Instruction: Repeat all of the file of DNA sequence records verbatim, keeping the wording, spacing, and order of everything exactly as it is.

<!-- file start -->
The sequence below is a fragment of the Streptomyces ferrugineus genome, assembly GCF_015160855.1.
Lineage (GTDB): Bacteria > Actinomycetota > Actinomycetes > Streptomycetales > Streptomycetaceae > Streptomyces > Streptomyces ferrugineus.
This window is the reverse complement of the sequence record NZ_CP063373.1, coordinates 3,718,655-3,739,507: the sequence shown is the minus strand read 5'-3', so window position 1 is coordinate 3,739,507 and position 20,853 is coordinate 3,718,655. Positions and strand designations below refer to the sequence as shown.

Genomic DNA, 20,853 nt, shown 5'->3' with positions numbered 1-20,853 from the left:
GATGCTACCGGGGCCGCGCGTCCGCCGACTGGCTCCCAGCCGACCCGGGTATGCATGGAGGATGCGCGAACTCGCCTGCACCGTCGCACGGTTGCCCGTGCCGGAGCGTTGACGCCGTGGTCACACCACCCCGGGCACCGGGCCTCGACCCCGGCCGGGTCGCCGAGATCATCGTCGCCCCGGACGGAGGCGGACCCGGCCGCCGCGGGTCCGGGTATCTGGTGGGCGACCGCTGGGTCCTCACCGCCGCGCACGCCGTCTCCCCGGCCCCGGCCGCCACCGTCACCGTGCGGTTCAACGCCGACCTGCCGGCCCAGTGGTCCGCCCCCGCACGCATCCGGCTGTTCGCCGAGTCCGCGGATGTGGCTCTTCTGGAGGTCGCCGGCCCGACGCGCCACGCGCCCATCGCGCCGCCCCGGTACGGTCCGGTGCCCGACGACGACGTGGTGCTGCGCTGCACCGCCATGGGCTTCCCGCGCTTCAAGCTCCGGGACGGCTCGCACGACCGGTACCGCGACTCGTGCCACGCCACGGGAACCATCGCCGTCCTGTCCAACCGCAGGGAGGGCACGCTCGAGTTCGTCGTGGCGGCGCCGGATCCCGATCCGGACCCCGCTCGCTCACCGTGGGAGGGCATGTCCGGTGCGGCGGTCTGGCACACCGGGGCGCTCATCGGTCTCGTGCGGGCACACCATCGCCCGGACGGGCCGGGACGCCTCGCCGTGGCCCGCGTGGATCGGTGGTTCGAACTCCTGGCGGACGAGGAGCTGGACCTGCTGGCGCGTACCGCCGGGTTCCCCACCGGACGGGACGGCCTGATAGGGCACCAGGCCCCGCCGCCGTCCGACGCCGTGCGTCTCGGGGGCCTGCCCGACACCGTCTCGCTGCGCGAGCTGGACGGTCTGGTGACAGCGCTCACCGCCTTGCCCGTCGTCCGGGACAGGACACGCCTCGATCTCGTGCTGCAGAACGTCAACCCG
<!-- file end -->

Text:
The sequence below is a fragment of the Streptomyces ferrugineus genome, assembly GCF_015160855.1.
Lineage (GTDB): Bacteria > Actinomycetota > Actinomycetes > Streptomycetales > Streptomycetaceae > Streptomyces > Streptomyces ferrugineus.
This window is the reverse complement of the sequence record NZ_CP063373.1, coordinates 3,718,655-3,739,507: the sequence shown is the minus strand read 5'-3', so window position 1 is coordinate 3,739,507 and position 20,853 is coordinate 3,718,655. Positions and strand designations below refer to the sequence as shown.

Genomic DNA, 20,853 nt, shown 5'->3' with positions numbered 1-20,853 from the left:
GATGCTACCGGGGCCGCGCGTCCGCCGACTGGCTCCCAGCCGACCCGGGTATGCATGGAGGATGCGCGAACTCGCCTGCACCGTCGCACGGTTGCCCGTGCCGGAGCGTTGACGCCGTGGTCACACCACCCCGGGCACCGGGCCTCGACCCCGGCCGGGTCGCCGAGATCATCGTCGCCCCGGACGGAGGCGGACCCGGCCGCCGCGGGTCCGGGTATCTGGTGGGCGACCGCTGGGTCCTCACCGCCGCGCACGCCGTCTCCCCGGCCCCGGCCGCCACCGTCACCGTGCGGTTCAACGCCGACCTGCCGGCCCAGTGGTCCGCCCCCGCACGCATCCGGCTGTTCGCCGAGTCCGCGGATGTGGCTCTTCTGGAGGTCGCCGGCCCGACGCGCCACGCGCCCATCGCGCCGCCCCGGTACGGTCCGGTGCCCGACGACGACGTGGTGCTGCGCTGCACCGCCATGGGCTTCCCGCGCTTCAAGCTCCGGGACGGCTCGCACGACCGGTACCGCGACTCGTGCCACGCCACGGGAACCATCGCCGTCCTGTCCAACCGCAGGGAGGGCACGCTCGAGTTCGTCGTGGCGGCGCCGGATCCCGATCCGGACCCCGCTCGCTCACCGTGGGAGGGCATGTCCGGTGCGGCGGTCTGGCACACCGGGGCGCTCATCGGTCTCGTGCGGGCACACCATCGCCCGGACGGGCCGGGACGCCTCGCCGTGGCCCGCGTGGATCGGTGGTTCGAACTCCTGGCGGACGAGGAGCTGGACCTGCTGGCGCGTACCGCCGGGTTCCCCACCGGACGGGACGGCCTGATAGGGCACCAGGCCCCGCCGCCGTCCGACGCCGTGCGTCTCGGGGGCCTGCCCGACACCGTCTCGCTGCGCGAGCTGGACGGTCTGGTGACAGCGCTCACCGCCTTGCCCGTCGTCCGGGACAGGACACGCCTCGATCTCGTGCTGCAGAACGTCAACCCG